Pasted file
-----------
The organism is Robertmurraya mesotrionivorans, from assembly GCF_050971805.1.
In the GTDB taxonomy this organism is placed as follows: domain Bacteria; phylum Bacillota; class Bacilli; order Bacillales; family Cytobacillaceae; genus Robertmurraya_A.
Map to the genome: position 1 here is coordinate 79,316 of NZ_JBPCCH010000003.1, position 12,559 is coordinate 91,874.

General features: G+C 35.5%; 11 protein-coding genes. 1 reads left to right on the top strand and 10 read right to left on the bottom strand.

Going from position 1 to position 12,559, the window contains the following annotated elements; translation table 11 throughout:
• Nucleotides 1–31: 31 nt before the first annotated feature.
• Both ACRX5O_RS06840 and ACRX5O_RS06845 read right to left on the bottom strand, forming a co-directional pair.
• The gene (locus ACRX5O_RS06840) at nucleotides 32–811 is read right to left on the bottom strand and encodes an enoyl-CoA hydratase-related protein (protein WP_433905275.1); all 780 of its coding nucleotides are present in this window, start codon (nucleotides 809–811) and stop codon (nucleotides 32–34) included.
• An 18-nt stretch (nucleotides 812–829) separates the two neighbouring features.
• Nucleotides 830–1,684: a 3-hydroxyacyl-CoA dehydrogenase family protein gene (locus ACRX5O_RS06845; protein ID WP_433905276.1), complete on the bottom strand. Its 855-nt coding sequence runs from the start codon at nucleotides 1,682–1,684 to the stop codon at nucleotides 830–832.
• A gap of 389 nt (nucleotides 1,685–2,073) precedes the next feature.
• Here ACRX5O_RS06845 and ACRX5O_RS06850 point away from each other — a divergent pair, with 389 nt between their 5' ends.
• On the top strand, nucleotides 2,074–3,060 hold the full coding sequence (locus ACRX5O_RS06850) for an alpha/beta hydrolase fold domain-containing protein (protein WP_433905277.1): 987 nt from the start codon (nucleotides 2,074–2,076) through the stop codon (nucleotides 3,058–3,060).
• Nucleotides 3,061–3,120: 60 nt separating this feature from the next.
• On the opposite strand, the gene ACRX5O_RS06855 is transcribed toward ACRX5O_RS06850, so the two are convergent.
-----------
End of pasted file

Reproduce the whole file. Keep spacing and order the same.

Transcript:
The organism is Robertmurraya mesotrionivorans, from assembly GCF_050971805.1.
In the GTDB taxonomy this organism is placed as follows: domain Bacteria; phylum Bacillota; class Bacilli; order Bacillales; family Cytobacillaceae; genus Robertmurraya_A.
Map to the genome: position 1 here is coordinate 79,316 of NZ_JBPCCH010000003.1, position 12,559 is coordinate 91,874.

General features: G+C 35.5%; 11 protein-coding genes. 1 reads left to right on the top strand and 10 read right to left on the bottom strand.

Going from position 1 to position 12,559, the window contains the following annotated elements; translation table 11 throughout:
• Nucleotides 1–31: 31 nt before the first annotated feature.
• Both ACRX5O_RS06840 and ACRX5O_RS06845 read right to left on the bottom strand, forming a co-directional pair.
• The gene (locus ACRX5O_RS06840) at nucleotides 32–811 is read right to left on the bottom strand and encodes an enoyl-CoA hydratase-related protein (protein WP_433905275.1); all 780 of its coding nucleotides are present in this window, start codon (nucleotides 809–811) and stop codon (nucleotides 32–34) included.
• An 18-nt stretch (nucleotides 812–829) separates the two neighbouring features.
• Nucleotides 830–1,684: a 3-hydroxyacyl-CoA dehydrogenase family protein gene (locus ACRX5O_RS06845; protein ID WP_433905276.1), complete on the bottom strand. Its 855-nt coding sequence runs from the start codon at nucleotides 1,682–1,684 to the stop codon at nucleotides 830–832.
• A gap of 389 nt (nucleotides 1,685–2,073) precedes the next feature.
• Here ACRX5O_RS06845 and ACRX5O_RS06850 point away from each other — a divergent pair, with 389 nt between their 5' ends.
• On the top strand, nucleotides 2,074–3,060 hold the full coding sequence (locus ACRX5O_RS06850) for an alpha/beta hydrolase fold domain-containing protein (protein WP_433905277.1): 987 nt from the start codon (nucleotides 2,074–2,076) through the stop codon (nucleotides 3,058–3,060).
• Nucleotides 3,061–3,120: 60 nt separating this feature from the next.
• On the opposite strand, the gene ACRX5O_RS06855 is transcribed toward ACRX5O_RS06850, so the two are convergent.